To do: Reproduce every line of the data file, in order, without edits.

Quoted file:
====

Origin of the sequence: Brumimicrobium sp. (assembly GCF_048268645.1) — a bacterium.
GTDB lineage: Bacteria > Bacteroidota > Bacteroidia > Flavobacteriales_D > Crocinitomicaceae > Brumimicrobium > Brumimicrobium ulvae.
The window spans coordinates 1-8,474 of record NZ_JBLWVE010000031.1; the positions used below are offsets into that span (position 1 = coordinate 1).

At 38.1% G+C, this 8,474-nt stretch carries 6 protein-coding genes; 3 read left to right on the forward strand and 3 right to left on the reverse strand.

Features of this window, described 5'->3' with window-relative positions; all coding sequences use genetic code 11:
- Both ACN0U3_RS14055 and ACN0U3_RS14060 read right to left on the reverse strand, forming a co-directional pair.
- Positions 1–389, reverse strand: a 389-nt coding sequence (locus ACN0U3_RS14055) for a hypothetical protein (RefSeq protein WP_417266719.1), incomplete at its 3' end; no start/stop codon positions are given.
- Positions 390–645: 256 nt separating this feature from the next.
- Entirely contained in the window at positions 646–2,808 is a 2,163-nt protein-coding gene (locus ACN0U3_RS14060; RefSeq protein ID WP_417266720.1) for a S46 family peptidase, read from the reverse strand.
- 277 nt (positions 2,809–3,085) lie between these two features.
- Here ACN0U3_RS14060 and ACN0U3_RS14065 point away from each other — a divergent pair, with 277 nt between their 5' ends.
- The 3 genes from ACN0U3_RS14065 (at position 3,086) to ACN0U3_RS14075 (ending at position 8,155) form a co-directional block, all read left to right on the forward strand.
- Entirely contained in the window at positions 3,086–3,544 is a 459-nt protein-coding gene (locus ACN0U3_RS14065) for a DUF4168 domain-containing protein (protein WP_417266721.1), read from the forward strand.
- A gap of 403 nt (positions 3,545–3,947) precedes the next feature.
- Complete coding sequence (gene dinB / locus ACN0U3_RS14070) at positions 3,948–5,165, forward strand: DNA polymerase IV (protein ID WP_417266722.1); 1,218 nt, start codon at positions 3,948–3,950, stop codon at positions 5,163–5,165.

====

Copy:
Origin of the sequence: Brumimicrobium sp. (assembly GCF_048268645.1) — a bacterium.
GTDB lineage: Bacteria > Bacteroidota > Bacteroidia > Flavobacteriales_D > Crocinitomicaceae > Brumimicrobium > Brumimicrobium ulvae.
The window spans coordinates 1-8,474 of record NZ_JBLWVE010000031.1; the positions used below are offsets into that span (position 1 = coordinate 1).

At 38.1% G+C, this 8,474-nt stretch carries 6 protein-coding genes; 3 read left to right on the forward strand and 3 right to left on the reverse strand.

Features of this window, described 5'->3' with window-relative positions; all coding sequences use genetic code 11:
- Both ACN0U3_RS14055 and ACN0U3_RS14060 read right to left on the reverse strand, forming a co-directional pair.
- Positions 1–389, reverse strand: a 389-nt coding sequence (locus ACN0U3_RS14055) for a hypothetical protein (RefSeq protein WP_417266719.1), incomplete at its 3' end; no start/stop codon positions are given.
- Positions 390–645: 256 nt separating this feature from the next.
- Entirely contained in the window at positions 646–2,808 is a 2,163-nt protein-coding gene (locus ACN0U3_RS14060; RefSeq protein ID WP_417266720.1) for a S46 family peptidase, read from the reverse strand.
- 277 nt (positions 2,809–3,085) lie between these two features.
- Here ACN0U3_RS14060 and ACN0U3_RS14065 point away from each other — a divergent pair, with 277 nt between their 5' ends.
- The 3 genes from ACN0U3_RS14065 (at position 3,086) to ACN0U3_RS14075 (ending at position 8,155) form a co-directional block, all read left to right on the forward strand.
- Entirely contained in the window at positions 3,086–3,544 is a 459-nt protein-coding gene (locus ACN0U3_RS14065) for a DUF4168 domain-containing protein (protein WP_417266721.1), read from the forward strand.
- A gap of 403 nt (positions 3,545–3,947) precedes the next feature.
- Complete coding sequence (gene dinB / locus ACN0U3_RS14070) at positions 3,948–5,165, forward strand: DNA polymerase IV (protein ID WP_417266722.1); 1,218 nt, start codon at positions 3,948–3,950, stop codon at positions 5,163–5,165.